Sports As An Asset Class: Worth The Investment?
Sports have been around forever, yet their appeal to investors is only now starting to catch on.
Two major reasons:
The rise of media made them global.
The rise of social media made them personal.
Today we’ll explore the evolution of sports as an asset class. 👇
Sports As An Asset Class
In finance, an asset class refers to a group of investments that share similar characteristics and behave in a comparable way within the market.
Traditional asset classes include:
However, in recent years, alternative asset classes have gained popularity due to their unique investment potential.
Historically, sports have been viewed as purely as entertainment and a cultural phenomenon.
But it’s changing…
The rising commercialization of sports (and the development of various revenue streams) have transformed the industry into an attractive investment avenue.
With traditional markets becoming increasingly volatile and saturated — investors are seeking new and non-correlated opportunities, making sports an appealing choice.
In the beginning, sports faced skepticism from traditional investors who questioned its:
ability to expand beyond the niche
So what changed?
A bunch of things — both within sports and from a macroeconomic perspective.
Most of it boiled down to the establishment of major sports leagues and the expansion of broadcasting rights (which paved the way for commercialization across other verticals).
Factors Driving Sports as an Asset Class
Sports have a unique ability to transcend borders and cultures, creating a vast global fan base.
Why does this matter?
Competition for broadcasting rights has driven up the value of media deals (which provide stable and significant revenue streams for leagues and teams).
In the early 2000s, you could only watch sports on a handful of cable channels.
Today, the viewing options are unlimited:
Sport media brings eyeballs — which in turn offers a platform for brands to reach a large and engaged audience.
Sponsorship/endorsement deals with athletes and teams have become a lucrative source of income, attracting investors looking to capitalize on this revenue potential.
These factors opened up more avenues…
Including various ancillary markets — sports merchandising, technology, betting, esports, etc.
Rise of Betting & Fantasy Sports
The emergence of fantasy sports has engaged fans on a new level, turning them into virtual team managers.
It’s also increased the amount of sports watched by fans (and overall viewing time).
Women’s sports have seen significant growth thanks partly to legalized mobile sports betting.
Even more wild…
The 3 biggest U.S. sports betting markets (Texas, California, and Florida) are still not live and active.
The Emergence of Sports Technology
Advancements in sports technology such as data analytics, performance tracking, and fan engagement platforms have opened up new avenues for investors.
But it doesn’t stop there…
Sports technology companies are often testing their product-market fit in sports and expanding to other industries.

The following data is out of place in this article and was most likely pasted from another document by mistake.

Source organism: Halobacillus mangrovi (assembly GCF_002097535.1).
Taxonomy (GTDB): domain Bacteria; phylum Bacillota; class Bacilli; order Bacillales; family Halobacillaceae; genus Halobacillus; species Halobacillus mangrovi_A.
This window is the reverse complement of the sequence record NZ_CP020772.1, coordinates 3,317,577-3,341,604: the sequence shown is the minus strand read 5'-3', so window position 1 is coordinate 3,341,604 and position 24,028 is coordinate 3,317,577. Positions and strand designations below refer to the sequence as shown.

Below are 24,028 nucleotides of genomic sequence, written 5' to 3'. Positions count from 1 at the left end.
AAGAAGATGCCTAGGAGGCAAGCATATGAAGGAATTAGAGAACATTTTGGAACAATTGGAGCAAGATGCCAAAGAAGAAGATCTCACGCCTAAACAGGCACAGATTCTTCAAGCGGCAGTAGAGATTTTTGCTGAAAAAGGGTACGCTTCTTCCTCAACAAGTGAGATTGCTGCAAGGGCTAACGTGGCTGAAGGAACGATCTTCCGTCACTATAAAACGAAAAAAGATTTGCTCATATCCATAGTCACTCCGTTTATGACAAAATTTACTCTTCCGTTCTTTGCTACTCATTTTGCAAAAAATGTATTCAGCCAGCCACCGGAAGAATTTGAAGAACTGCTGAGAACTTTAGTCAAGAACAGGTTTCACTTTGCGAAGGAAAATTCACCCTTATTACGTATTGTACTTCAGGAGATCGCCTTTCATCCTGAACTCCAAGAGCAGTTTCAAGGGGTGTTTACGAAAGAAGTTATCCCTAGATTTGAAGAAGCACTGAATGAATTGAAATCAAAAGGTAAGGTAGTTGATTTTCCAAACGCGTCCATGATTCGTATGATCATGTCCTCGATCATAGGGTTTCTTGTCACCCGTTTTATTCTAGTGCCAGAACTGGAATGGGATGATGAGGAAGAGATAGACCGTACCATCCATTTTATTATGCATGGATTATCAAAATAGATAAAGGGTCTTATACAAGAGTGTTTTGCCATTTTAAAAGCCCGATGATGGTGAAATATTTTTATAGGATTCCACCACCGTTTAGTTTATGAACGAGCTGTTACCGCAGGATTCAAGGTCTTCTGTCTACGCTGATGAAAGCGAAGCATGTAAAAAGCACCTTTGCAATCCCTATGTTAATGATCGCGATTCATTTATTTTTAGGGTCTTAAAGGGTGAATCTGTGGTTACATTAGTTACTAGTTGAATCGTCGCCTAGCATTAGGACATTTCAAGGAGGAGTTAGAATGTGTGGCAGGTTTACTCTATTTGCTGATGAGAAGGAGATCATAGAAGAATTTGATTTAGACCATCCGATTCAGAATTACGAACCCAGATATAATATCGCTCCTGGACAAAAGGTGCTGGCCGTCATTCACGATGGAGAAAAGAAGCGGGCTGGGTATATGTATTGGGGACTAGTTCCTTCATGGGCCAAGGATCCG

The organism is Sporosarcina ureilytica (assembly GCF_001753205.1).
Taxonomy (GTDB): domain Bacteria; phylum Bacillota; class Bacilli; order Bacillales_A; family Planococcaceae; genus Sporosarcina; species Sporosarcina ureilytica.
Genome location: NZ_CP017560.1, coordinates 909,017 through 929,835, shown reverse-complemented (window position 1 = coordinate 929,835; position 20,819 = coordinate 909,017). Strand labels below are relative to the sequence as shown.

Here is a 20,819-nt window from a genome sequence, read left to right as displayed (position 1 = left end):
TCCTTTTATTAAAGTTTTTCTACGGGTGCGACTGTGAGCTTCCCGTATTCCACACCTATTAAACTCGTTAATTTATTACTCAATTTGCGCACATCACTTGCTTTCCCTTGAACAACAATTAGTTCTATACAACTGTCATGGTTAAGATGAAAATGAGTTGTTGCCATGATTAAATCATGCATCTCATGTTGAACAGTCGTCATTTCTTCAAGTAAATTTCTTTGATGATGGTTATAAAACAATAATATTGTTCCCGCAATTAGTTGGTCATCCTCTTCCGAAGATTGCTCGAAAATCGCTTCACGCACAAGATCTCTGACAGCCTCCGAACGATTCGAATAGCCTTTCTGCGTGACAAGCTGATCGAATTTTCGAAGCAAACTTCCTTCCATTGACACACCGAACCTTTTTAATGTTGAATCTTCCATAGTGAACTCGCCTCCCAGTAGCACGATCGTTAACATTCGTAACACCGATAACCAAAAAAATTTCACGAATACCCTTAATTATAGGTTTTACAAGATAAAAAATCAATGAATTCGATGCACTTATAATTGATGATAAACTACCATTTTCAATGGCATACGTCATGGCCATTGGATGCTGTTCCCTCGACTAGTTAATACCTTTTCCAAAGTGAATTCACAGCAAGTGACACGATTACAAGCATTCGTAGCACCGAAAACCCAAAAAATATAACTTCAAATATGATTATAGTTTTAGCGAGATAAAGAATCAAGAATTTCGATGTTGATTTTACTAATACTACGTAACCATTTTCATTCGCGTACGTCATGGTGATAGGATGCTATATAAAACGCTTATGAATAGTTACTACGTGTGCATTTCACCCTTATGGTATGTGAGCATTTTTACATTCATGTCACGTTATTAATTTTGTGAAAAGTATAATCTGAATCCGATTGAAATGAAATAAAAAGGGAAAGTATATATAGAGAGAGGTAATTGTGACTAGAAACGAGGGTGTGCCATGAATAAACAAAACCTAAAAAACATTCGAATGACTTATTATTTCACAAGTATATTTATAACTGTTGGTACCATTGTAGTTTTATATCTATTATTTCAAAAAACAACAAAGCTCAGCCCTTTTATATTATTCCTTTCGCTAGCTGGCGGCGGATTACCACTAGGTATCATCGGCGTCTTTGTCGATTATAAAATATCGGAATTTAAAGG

WHOOP started as a wearable for athletes to track sleep and heart rate — it’s now a $3.6B global company.
So what’s next?
All of these improvements are headed downstream. Name, Image, and Likeness (NIL) will commercialize all of sports!
A little over half of the states allow high school athletes to make money (but many are still very restrictive in their ways).
Institutional Investors Enter Sports
The world of solo ownership by billionaires is slowly starting to fade.
Institutional investors, including private equity firms and hedge funds, are increasingly exploring opportunities in the sports industry.
But it wasn’t always this way…
In 2019, Major League Baseball (MLB) became the first US professional sports league to allow private investment funds to hold passive, minority interests in multiple teams.
Most other leagues followed suit not long after (NBA, NHL, and MLS).
Sovereign wealth funds, particularly Saudi Arabia through PIF, are now exploring opportunities in sports.
Sports investments often exhibit a low correlation with traditional asset classes like stocks and bonds (this helps diversify investment portfolios, reducing overall risk).
During economic downturns, consumer spending may decline, but sports have shown resilience as people continue to seek entertainment and distraction.
This stability makes sports an attractive hedge against economic uncertainties.
As I touched on in “Sports: The Recession-Proof Industry”, even tough times like a global pandemic didn’t halt the growth.
For investors looking to diversify their portfolios, sports provide an opportunity to allocate funds into a non-traditional asset class that can potentially deliver solid returns.
Future Outlook: Sports As An Asset Class
Sports investments offer a unique combination of financial potential, entertainment value, and diversification benefits, making them an attractive asset class for both seasoned and emerging investors.
The one thing I will say…
It’s hard for the average investor to understand the complexities of sports.
On top of that…
Individual investors often face liquidity constraints and have a hard time gaining access to the best (and most exclusive deals).
If you’re interested in adding “sports” to your portfolio then shoot me an email at firstname.lastname@example.org.
I have some interesting investment opportunities for accredited investors.